What I started to notice was that my athletes were struggling with the same exact thing that I had been struggling with in high school. Like it wasn’t automatically somehow and now like, gosh 12 years later I still see athletes that are struggling with this. And I’m like, wow this is something, this goes well beyond volleyball or well beyond soccer or beyond basketball. This is like our confidence that we take with us for the rest of our lives. Like this is what I need to be coaching, is like the mental side of the game and how to help athletes like navigate that anxiety, those spheres, all of those things, because again, like they’re going to, the court is just a reflection of their daily life. So I decided to go become a positive performance mindset coach, then I founded a business with my sister-in-law, who was also passionate about women and females and empowering females and we put our heads together to create this business where we are serving and empowering female athletes and their parents.
So this time I became a mom as well. So I have two little ones, a three and eight weeks old now. My daughter, even though she’s young, I’m like, gosh this needs to start now. Like, how do I cultivate confidence in her now? What can I be doing to help her grow up with that unshakeable confidence and that trust in herself? So that’s where part of our business, half of it is serving female athletes within our programs and then the other half is serving the parents. And because we know that we as moms and as parents really, really influence our daughters and our sons and can really influence their confidence. We like to think, and I like to think like, well, if I just set her up with like the right opportunities and make sure she gets involved in a bunch of different things and she’ll figure it out. But really she’s looking at me and I want to make sure that what I’m doing, and I don’t have to be perfect, we’ll get into that, but that I’m intentional with the words that I say and the thoughts that I’m thinking so that I can really help her grow up in confidence. So yes, that’s where we are now.
Yes, I’m like so excited. The biggest thing is, yes, I love how you said the court. Can you say that again? You said the court is what, like tells you a lot about the kid and their upbringing. That’s how I received it, but what was the exact, the court is a reflection.
Yes. Yes, the court is a reflection of the comments that they have in their daily life. And really, that’s just where it’s manifest itself because like athletics and it’s just a visible representation of their inner confidence. And it’s where we see our athletes perform and we get to see it like on stage and everything like that, but where we don’t actually get to see that, you know the thoughts that they carry with themselves in those like nervousness, that anxiety off the court, I mean, you might not be able to see that as much; maybe how they’re interacting with their friend groups and things like that, but their sport, that’s kind of where we started focusing is because their sport means a lot to them and to the parents too. They’re like, how can I get my athlete to perform better? And we’re like, okay, well, we’ll work on that, but we got to go a lot. We’re going to go layer by layer and build this down because that’s just one representation of the competence.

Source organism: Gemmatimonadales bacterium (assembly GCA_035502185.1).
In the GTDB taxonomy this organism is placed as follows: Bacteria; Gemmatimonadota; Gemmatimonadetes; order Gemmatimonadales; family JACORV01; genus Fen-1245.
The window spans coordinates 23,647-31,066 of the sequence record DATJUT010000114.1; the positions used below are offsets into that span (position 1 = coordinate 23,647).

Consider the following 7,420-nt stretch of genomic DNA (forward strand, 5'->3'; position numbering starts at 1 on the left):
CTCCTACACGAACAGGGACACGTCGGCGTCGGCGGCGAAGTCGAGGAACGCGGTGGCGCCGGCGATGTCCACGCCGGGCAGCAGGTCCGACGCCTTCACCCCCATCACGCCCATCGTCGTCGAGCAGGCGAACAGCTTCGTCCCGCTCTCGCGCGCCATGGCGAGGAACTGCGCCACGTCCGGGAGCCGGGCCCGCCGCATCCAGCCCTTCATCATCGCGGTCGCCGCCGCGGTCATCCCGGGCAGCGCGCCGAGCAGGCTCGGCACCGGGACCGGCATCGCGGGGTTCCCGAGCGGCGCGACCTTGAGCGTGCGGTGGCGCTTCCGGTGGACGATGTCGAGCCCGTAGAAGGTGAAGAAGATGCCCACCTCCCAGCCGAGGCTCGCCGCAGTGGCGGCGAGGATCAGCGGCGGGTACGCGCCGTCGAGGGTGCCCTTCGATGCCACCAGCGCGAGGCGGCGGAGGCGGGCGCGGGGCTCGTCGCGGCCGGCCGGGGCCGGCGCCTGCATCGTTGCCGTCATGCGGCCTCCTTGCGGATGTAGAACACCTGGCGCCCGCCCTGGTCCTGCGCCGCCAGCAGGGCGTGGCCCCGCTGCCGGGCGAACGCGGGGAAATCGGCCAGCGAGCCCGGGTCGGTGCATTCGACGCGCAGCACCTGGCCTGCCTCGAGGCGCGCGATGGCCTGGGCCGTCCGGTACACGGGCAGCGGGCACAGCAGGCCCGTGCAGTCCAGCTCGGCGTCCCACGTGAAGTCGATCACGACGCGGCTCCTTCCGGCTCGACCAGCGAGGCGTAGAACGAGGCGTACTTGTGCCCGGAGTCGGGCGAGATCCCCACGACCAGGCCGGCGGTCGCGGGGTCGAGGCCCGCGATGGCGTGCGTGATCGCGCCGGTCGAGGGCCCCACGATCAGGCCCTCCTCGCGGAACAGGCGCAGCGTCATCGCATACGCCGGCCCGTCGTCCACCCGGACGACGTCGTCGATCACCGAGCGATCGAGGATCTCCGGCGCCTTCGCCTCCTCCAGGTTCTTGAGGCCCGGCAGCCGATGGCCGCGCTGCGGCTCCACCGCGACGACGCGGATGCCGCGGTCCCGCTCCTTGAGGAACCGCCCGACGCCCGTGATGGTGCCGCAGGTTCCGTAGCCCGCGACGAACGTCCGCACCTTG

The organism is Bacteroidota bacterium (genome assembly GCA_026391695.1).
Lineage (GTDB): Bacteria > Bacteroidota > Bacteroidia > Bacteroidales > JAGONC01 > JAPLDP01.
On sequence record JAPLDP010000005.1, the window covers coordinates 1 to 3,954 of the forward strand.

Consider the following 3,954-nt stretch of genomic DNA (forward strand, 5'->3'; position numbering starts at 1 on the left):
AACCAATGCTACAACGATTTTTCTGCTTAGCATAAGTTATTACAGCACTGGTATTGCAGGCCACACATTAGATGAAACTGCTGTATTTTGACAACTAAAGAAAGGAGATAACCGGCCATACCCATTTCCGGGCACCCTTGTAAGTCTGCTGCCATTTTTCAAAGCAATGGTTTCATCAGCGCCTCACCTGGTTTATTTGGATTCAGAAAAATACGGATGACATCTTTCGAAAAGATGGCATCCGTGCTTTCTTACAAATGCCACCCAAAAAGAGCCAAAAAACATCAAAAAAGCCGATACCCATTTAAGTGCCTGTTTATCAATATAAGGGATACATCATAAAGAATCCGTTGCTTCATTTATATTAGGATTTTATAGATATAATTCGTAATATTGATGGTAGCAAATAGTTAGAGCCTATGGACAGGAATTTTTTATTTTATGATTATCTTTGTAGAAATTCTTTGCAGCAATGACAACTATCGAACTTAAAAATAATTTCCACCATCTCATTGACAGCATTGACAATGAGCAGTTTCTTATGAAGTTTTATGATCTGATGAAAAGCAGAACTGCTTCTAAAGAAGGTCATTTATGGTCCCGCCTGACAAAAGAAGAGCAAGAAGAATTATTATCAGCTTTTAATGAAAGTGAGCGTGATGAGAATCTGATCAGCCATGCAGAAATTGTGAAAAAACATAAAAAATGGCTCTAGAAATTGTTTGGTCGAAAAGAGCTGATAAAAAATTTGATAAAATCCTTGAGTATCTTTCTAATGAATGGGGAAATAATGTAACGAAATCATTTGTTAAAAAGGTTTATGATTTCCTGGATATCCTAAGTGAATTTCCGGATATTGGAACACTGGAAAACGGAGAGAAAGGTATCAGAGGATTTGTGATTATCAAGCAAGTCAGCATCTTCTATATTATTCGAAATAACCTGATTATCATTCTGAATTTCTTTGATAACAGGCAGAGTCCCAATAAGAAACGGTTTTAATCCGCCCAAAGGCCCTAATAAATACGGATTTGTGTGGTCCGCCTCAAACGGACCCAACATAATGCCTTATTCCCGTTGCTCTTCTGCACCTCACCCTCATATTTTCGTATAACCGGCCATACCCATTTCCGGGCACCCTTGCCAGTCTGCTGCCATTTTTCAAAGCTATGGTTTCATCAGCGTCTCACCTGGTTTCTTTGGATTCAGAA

So what I see with a lot of parents, both professionally and personally, what I say a lot is parents will push themselves. Kids will miss an entire summer because they’re training or wake up early to again, train and miss weekends because they’re playing during games. I respect that and I totally believe that trophies are definitely earned. You work, there’s this amount of dedication that you have toward the sport. Absolutely, it’s not necessarily where everybody gets a participation award, but I totally am for those that have worked their asses off to go ahead and achieve this school. Yes, they are rewarded. However, at the same time, what price did they have to pay for it? So kind of making sure that there’s some level of, I guess, balance with parents and kids and having this better understanding of that child-like mentality because after all they are kids. One story I hear often is a lot of parents, if their kids don’t perform a certain way, their parents will not talk to them for the entire day or the entire week can. Can you speak to like what that does to a kid?